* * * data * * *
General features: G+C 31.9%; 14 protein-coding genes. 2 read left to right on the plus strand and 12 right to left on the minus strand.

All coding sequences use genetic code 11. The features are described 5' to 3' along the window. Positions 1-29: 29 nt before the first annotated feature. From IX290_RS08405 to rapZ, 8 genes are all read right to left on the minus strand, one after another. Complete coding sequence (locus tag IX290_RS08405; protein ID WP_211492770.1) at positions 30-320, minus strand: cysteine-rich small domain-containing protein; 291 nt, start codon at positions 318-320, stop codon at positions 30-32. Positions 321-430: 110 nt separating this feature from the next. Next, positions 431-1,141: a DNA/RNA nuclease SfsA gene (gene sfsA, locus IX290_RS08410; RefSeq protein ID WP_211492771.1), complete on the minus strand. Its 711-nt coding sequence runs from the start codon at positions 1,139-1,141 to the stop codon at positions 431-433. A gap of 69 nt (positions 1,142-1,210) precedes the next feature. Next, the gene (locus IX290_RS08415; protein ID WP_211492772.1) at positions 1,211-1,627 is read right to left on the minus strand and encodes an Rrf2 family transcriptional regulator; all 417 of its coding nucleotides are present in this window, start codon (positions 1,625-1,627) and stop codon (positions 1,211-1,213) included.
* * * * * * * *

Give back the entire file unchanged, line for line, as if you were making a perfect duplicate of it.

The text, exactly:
General features: G+C 31.9%; 14 protein-coding genes. 2 read left to right on the plus strand and 12 right to left on the minus strand.

All coding sequences use genetic code 11. The features are described 5' to 3' along the window. Positions 1-29: 29 nt before the first annotated feature. From IX290_RS08405 to rapZ, 8 genes are all read right to left on the minus strand, one after another. Complete coding sequence (locus tag IX290_RS08405; protein ID WP_211492770.1) at positions 30-320, minus strand: cysteine-rich small domain-containing protein; 291 nt, start codon at positions 318-320, stop codon at positions 30-32. Positions 321-430: 110 nt separating this feature from the next. Next, positions 431-1,141: a DNA/RNA nuclease SfsA gene (gene sfsA, locus IX290_RS08410; RefSeq protein ID WP_211492771.1), complete on the minus strand. Its 711-nt coding sequence runs from the start codon at positions 1,139-1,141 to the stop codon at positions 431-433. A gap of 69 nt (positions 1,142-1,210) precedes the next feature. Next, the gene (locus IX290_RS08415; protein ID WP_211492772.1) at positions 1,211-1,627 is read right to left on the minus strand and encodes an Rrf2 family transcriptional regulator; all 417 of its coding nucleotides are present in this window, start codon (positions 1,625-1,627) and stop codon (positions 1,211-1,213) included.